Maui No Ka 'Oi Magazine March-April 2014 - March-April 2014
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The "Flowers" of Niihau

From tiny shells that wash ashore on this forbidden island come priceless treasures.

(page 1 of 2)

Photography by Cecilia Fernández Romero, Nina Lee, Jason Moore, Shuzo Uemoto/Honolulu Academy of Arts
 


Born and raised on Ni'ihau, Kalei Aloha grew up "picking pupu" on the beach with her family. Today she travels among the islands as a representative of the lei makers of Ni'ihau.
Jason Moore


The lei that Kalei Aloha wears around her neck is worth thousands of dollars. It's a lei that took her years to make-a waist-length bounty of white, brown, pink and gold pupu that she takes with her wherever she goes. Someday, it will be passed on to one of her seven children, just as she was given lei by her mother and by her auntie on her wedding day.

Born and raised on Ni'ihau, Aloha started learning the art of lei pupu at a very young age. She would go with her family to the windswept beaches to “pick pupu,” lying on her stomach for hours in the hot sun. She quickly learned how to spot the delicate types of shells in the sand: the oval-shaped momi 'o ke kai, or pearl of the sea, sometimes pure white, sometimes almost black. The prized kahelelani-named after an ancient chief of Ni'ihau-tiny turban shells less than five millimeters across, with colors ranging from soft pink to deep brown. The laiki, like lustrous grains of rice, used to make the traditional wedding lei of Ni'ihau women, sometimes with strands reaching to their knees.

The lei are family heirlooms, so valuable they are even used among the island's inhabitants as collateral for major purchases.

Kahelelani are the only shells in the world that gemologists will grade and use for insurance purposes,” says K-La'n Curley-Rohde, manager of Maui Hands gallery in Pa'ia, which carries Maui's largest selection of Ni'ihau shell lei. Prices there start at $235 for a single-strand lei momi, and go up to $15,000 for an elaborate, five-strand lei roselani, composed of thousands of shells that took three years to collect.

“When we buy, we look for how the lei is strung, if the shells are strung evenly, if there is a nice balance to it,” says Curley-Rohde. “Color is very important, especially with the kahelelani.” Gallery owner Panna Speas is meticulous about the quality of the collection, buying only genuine Ni'ihau shell lei-a product that is becoming increasingly rare.

Ni'ihau is a private island with a population of 160, mostly of pure Native Hawaiian descent. The seventy-two-square-mile island located off the southwestern tip of Kaua'i is part of Kaua'i County but has been privately owned since 1864, first by the Sinclair and now by the Robinson family. The family's cattle ranch once employed many Ni'ihau men, but today, with most of its operations ceased, residents are increasingly dependent on federal welfare and selling the precious lei for their livelihood.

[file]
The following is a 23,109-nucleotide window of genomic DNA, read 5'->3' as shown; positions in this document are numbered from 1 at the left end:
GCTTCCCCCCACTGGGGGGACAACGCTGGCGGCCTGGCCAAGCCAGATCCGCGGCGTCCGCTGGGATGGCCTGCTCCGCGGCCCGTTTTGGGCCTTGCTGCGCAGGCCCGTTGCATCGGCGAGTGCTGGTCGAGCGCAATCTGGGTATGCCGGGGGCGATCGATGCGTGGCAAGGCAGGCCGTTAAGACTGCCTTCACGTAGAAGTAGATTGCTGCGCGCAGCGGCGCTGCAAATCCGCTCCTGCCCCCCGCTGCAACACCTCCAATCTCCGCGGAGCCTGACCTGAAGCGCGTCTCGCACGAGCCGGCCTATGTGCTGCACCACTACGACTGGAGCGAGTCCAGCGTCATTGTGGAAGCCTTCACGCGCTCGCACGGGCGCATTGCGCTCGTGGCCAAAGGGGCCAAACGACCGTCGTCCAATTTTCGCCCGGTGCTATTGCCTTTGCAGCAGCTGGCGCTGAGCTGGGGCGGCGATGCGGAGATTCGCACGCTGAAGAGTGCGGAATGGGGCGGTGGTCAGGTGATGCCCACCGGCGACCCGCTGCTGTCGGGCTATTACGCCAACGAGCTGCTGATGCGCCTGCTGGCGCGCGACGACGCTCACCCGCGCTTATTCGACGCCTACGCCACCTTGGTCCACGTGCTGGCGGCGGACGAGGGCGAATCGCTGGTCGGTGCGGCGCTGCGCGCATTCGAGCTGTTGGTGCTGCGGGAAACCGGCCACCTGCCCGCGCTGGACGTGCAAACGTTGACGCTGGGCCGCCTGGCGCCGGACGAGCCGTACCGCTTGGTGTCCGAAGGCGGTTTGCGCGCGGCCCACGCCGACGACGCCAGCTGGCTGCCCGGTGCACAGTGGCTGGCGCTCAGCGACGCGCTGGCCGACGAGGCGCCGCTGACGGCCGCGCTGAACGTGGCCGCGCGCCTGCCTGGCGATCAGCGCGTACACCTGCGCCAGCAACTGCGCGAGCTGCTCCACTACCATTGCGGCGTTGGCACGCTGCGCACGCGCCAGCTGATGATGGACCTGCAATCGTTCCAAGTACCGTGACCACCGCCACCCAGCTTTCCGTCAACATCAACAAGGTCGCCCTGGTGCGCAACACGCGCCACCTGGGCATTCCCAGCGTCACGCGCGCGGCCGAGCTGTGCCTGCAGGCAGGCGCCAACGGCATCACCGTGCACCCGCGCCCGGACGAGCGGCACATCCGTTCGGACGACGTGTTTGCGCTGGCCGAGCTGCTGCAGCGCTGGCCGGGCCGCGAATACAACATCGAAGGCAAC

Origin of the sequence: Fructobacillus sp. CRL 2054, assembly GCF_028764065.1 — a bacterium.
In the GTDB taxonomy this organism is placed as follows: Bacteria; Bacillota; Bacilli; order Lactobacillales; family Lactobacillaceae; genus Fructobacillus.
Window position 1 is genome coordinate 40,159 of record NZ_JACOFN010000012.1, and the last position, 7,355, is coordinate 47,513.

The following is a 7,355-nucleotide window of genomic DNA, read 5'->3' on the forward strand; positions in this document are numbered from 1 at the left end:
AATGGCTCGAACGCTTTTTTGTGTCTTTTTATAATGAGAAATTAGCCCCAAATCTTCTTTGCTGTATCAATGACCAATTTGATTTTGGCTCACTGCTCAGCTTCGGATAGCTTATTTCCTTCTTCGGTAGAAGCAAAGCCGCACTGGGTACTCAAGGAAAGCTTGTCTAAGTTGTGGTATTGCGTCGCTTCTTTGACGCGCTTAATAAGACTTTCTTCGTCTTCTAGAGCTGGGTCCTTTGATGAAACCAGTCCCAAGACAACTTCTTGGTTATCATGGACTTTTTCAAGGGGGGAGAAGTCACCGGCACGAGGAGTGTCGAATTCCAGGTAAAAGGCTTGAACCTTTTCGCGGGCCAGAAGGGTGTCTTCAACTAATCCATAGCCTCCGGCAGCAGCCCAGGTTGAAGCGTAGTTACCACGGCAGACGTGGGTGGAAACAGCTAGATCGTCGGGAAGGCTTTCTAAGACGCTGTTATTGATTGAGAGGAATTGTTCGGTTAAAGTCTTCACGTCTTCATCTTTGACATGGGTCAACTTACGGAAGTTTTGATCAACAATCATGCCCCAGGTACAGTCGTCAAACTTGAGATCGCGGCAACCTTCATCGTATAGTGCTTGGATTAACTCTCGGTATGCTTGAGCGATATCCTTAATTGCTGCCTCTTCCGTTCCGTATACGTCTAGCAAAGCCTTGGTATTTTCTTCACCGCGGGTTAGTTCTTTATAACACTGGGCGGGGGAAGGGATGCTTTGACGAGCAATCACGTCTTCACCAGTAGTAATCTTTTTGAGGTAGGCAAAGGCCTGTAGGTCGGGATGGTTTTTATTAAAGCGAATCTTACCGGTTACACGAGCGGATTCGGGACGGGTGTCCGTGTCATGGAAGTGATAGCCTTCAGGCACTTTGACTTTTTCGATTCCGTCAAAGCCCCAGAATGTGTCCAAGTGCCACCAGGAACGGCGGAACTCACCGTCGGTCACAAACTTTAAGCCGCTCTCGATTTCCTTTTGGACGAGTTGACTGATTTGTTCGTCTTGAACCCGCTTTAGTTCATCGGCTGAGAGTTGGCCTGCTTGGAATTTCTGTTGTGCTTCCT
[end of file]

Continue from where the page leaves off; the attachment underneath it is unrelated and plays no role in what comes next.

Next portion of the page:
Virginia Nizo (left) and Ekela Shintai practice patience as an art form, stringing lei side by side in a craft that has been handed down through generations. Once the shells have been collected--often over many years--they are sorted, cleaned, pierced, and strung into let.
Shuzu Uemoto/Honolulu Academy of Arts



As residents get older, the population is slowly dwindling. With no cars or electricity, it's a way of life that seems too sedate for many of the younger generation. Paired with the migration of younger residents is a decreasing quantity of pupu washing up on the beaches, the result of changing ocean conditions.

Although the tiny shells can also be found on the islands of Kaua'i, Moloka'i and Lana'i, they have always been the most abundant and of the finest quality on Ni'ihau. The island has no rivers running into the ocean, carrying pollution or debris, and the surrounding coral beds remain unspoiled and untouched by outside influences, allowing the pupu to develop their prized shine and delicacy.

Pollution can not only roughen the shells, but endanger the health of their miniscule inhabitants, causing a gradual decline in the number of shells. The resulting scarcity of authentic lei is driving prices upward, even as awareness of the art form rises.

Betty Lou Kam, vice president of the Bishop Museum's Cultural Resources division, says she sees plenty of interest from the public about the Ni'ihau pupu. The museum  has hosted events where people can bring in their lei to determine their authenticity.

“When you look at a Ni'ihau shell, it's so small,” Kam says, “but when you see them strung all together, they are tremendously beautiful, like stars in the sky. There's a little bit of magic to them.”

She describes photographs taken in the 1800s of Queen Emma and Queen Kapi'olani wearing lei pupu 'o Ni'ihau-“strands and strands, just spilling down. These shells may be found in the ocean, found in the sand, but they are worn by ali'i [royalty].”

The museum's collection is mostly kept in storage, but is pulled out on occasion-padded trays of lei pupu 'o Ni'ihau of all colors and styles, some pristine, some in need of repair, some simply bags of shells and string; but all with that unmistakable luster. For collections manager Maile Drake, the lei are not only beautiful but represent “a whole lot of work.” “You can imagine the hours and hours of collecting, sorting, stringing-you can see the patience there,” she says.

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